A Shot at Hope
Good news about a potential vaccine.
I'm all ears.
This one's from Moderna, a Massachusetts-based biotech company. Back in March, it launched the first human trial for a coronavirus vaccine. And yesterday, we got the early results: out of eight healthy volunteers injected with the experimental vaccine, all created neutralizing antibodies. Meaning, not only did they create antibodies, but those antibodies actually blocked the virus from replicating.
It is. But this was a Phase 1 trial (out of three). It's still not clear how the virus will do in a much bigger sample size. That's what happens next: Moderna will scale up the test to hundreds of people. Then move toward thousands, as soon as July. Ultimately, the goal is to figure out whether the vaccine is safe and effective to roll out to millions of people.
So when can we get it?
Not yet. A successful Phase 1 trial seems encouraging. But only about 1 in 10 drugs that make it past Phase 1 apparently get approved by the FDA. If it does get approval, Moderna says a vaccine could become available by early 2021.
And if not?
Good thing there are at least 70 other potential vaccines in the works.
There's a lot that needs to happen before this vaccine – or others like it – can hit the shelves. But the fact that one passed this hurdle could be a promising first step to saving lives, reopening the economy, and getting our lives back to normal.
Skimm More: We explain how vaccines work and the challenges with developing one for COVID-19.
What, on the other hand, is not a vaccine...
Hydroxychloroquine. Yesterday, President Trump said he started taking the antimalarial drug earlier this month to try to prevent against COVID-19. He said he made the decision after talking with the White House doctor – but the announcement came despite last month's warning from the FDA against taking the drug preventatively. The agency said it could cause serious heart problems and shouldn't be used outside of a hospital setting.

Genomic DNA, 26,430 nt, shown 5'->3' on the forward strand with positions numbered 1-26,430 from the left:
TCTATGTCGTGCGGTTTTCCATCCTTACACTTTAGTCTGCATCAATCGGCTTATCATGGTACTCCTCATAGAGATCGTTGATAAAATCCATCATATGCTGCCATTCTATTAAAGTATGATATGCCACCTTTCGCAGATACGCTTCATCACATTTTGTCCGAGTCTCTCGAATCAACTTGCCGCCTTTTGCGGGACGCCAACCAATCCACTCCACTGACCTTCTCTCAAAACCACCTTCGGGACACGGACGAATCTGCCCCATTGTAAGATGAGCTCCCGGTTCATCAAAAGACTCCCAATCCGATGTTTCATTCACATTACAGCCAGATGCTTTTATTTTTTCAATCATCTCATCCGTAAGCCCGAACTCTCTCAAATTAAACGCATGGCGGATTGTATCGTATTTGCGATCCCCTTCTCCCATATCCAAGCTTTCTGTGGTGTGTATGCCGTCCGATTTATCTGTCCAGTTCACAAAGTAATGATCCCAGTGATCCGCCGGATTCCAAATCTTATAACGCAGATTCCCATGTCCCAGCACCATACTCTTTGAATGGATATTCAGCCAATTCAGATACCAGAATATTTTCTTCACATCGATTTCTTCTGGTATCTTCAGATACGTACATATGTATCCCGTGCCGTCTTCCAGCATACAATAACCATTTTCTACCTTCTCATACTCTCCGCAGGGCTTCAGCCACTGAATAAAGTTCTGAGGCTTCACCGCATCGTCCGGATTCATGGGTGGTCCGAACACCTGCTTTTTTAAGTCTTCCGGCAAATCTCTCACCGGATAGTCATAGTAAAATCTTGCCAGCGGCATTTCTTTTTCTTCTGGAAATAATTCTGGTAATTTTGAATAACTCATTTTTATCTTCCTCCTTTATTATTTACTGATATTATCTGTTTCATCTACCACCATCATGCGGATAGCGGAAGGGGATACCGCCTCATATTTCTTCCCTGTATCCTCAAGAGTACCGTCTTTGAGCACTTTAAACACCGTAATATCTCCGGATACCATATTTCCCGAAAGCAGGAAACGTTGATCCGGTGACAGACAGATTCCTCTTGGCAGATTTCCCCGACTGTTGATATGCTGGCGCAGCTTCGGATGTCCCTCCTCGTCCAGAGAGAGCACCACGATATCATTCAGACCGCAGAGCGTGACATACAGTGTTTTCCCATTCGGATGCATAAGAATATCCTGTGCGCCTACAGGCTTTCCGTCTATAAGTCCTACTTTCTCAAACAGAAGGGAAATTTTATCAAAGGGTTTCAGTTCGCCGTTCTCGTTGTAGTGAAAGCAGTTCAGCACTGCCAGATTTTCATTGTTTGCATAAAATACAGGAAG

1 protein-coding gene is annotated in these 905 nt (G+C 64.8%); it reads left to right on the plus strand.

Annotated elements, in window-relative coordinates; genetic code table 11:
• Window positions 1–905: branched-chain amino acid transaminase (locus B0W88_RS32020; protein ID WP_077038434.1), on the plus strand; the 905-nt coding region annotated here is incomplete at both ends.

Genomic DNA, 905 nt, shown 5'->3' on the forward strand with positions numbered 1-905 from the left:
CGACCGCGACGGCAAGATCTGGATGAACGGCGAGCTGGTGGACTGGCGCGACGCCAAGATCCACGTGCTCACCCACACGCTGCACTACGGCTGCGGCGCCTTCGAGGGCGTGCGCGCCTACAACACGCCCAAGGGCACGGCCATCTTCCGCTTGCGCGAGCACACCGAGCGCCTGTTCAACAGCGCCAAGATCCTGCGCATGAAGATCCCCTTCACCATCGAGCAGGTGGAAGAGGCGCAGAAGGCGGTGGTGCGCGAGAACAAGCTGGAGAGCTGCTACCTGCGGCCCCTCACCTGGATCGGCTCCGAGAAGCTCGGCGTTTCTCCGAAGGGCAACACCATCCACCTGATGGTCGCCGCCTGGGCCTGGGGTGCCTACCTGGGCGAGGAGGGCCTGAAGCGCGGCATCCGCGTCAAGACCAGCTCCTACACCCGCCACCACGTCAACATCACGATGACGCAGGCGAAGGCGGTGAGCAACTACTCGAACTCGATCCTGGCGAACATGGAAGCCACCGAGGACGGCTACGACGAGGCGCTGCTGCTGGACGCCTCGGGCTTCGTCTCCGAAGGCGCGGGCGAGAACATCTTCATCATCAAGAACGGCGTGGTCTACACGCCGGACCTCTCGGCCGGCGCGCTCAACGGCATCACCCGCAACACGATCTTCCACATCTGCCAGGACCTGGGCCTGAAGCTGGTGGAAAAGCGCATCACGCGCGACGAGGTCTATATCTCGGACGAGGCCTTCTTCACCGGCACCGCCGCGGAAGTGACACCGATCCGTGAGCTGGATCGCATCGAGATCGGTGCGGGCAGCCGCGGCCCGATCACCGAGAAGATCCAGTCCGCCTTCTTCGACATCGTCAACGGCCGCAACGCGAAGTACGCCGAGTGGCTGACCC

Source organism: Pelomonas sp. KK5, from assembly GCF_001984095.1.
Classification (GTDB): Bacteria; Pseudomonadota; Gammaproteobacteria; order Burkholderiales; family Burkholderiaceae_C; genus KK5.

Who's saying 'we'll look into it'…
The World Health Organization. Yesterday, during its 73rd annual World Health Assembly, the WHO said it would start an independent review of its own handling of the pandemic. The move came at the demand of 116 countries, including the US – which claims that the WHO's failures to gather info earlier on could have cost lives. The countries also called for an investigation into the origins of the virus, putting pressure on, you guessed it, China. Speaking of...
Feeling generous: Yesterday, China pledged $2 billion to help countries deal with the pandemic over the next two years. That's apparently more than twice what the US had been giving the WHO before it halted funding to it last month. Last night, President Trump threatened to stop funding the org permanently if it doesn't make big changes.
What's shifting gears…
The auto industry. Yesterday, General Motors, Ford, and Fiat Chrysler began reopening their US factories after locking down in mid-March. But none of the companies are reportedly working at full capacity and things are looking a little different for workers. There will apparently be more cleaning in between shifts and plastic panels between workstations to keep employees further apart in some cases. There will also be regular temperature checks and more protective equipment.
Uber. Yesterday, the ride-hailing company said it would lay off another 3,000 workers and would be "closing or consolidating" around 45 offices. CEO Dara Khosrowshahi told employees about the move in an email, after the company saw an 80% drop in ride requests just last month. It's Uber's second round of layoffs this month, bringing the total cut to about 25% of its workforce (not including drivers).
...Oh and speaking of the economy, Federal Reserve Chair Jerome Powell said this downturn will be way shorter than during the Great Depression. He said that while unemployment numbers could get worse, the economy could recover by the end of next year.
When you're tired of the peach emoji...
There's a gentler option out there.
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